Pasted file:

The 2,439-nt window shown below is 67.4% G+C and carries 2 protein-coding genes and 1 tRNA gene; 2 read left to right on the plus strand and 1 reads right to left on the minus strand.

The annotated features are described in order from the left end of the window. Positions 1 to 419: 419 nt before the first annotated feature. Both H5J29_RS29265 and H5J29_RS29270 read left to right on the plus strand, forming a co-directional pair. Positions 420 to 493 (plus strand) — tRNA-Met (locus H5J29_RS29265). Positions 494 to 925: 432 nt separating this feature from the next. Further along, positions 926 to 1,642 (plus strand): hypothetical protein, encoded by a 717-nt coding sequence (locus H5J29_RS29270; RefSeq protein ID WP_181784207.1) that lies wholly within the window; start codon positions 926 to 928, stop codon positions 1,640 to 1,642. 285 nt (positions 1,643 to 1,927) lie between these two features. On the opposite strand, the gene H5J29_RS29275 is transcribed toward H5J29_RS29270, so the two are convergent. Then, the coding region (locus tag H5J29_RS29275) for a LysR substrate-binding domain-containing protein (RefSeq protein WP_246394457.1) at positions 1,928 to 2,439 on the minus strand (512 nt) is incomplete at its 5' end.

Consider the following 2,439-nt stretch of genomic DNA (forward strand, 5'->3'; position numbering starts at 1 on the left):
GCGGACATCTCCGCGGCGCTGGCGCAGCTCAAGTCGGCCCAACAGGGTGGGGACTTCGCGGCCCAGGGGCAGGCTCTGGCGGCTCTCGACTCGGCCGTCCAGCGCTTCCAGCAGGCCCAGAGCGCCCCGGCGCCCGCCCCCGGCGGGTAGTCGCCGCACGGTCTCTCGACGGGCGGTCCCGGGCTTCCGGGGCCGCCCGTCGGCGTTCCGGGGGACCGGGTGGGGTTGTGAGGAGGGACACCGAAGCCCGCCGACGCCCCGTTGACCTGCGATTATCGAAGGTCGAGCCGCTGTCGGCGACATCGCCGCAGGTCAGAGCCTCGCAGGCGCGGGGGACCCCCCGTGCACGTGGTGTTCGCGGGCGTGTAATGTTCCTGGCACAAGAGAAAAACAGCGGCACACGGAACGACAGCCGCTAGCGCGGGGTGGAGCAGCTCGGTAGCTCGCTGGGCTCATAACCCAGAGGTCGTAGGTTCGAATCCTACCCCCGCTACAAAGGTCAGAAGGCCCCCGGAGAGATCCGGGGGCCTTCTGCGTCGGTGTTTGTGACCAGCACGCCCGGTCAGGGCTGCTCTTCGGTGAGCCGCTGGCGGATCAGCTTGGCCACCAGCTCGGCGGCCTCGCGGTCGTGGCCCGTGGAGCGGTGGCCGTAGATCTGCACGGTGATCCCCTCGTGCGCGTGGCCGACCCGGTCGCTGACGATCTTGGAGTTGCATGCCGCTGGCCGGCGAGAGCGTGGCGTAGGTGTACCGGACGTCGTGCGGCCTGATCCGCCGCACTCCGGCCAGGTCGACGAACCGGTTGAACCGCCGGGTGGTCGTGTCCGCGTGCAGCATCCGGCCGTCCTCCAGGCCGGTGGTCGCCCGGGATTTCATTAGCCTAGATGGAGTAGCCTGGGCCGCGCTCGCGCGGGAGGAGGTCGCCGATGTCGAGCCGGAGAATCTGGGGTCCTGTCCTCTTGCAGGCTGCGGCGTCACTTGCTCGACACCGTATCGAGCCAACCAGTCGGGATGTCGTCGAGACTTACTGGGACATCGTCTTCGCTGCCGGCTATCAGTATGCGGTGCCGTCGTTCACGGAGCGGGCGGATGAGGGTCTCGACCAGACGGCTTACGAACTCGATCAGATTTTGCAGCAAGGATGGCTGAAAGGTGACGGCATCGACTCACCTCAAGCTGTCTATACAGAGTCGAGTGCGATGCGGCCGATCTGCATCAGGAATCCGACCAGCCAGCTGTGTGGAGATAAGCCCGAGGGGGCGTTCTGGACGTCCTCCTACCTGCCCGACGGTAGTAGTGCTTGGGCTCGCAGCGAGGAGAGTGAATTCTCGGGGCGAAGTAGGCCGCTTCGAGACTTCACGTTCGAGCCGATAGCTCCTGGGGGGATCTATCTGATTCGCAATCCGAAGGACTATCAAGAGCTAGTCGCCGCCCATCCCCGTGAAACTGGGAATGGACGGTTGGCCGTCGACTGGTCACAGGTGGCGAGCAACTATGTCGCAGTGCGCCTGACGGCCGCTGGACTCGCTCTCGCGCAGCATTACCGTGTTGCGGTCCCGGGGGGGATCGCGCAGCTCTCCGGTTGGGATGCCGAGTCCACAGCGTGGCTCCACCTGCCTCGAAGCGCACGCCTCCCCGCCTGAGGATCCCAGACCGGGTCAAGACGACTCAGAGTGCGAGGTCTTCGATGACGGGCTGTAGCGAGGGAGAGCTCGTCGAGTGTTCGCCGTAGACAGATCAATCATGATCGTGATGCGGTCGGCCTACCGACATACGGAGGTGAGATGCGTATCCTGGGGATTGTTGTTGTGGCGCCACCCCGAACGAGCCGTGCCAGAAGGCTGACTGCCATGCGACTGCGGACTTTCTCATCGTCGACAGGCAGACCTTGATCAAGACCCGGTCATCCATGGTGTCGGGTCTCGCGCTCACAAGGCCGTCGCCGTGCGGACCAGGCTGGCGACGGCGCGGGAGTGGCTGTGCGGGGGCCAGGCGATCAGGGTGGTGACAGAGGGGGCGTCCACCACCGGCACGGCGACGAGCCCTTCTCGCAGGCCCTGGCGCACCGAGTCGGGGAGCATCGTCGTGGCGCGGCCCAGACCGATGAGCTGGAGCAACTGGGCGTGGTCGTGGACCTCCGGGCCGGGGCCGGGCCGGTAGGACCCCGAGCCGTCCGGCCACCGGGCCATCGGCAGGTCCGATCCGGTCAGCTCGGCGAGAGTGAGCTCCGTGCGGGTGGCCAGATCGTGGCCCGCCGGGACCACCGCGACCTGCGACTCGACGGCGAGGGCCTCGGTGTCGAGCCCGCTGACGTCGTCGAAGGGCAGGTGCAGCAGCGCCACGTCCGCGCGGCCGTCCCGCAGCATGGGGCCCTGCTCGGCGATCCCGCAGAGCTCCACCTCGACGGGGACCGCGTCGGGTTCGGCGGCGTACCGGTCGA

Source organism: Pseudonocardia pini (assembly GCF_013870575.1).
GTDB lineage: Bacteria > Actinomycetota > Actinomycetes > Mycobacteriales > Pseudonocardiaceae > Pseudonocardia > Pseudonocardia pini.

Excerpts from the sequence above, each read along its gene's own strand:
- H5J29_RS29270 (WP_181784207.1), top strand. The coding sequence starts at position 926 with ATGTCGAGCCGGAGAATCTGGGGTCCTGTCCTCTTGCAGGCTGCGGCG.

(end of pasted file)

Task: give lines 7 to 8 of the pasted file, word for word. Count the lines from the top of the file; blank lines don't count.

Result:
Excerpts from the sequence above, each read along its gene's own strand:
- H5J29_RS29270 (WP_181784207.1), top strand. The coding sequence starts at position 926 with ATGTCGAGCCGGAGAATCTGGGGTCCTGTCCTCTTGCAGGCTGCGGCG.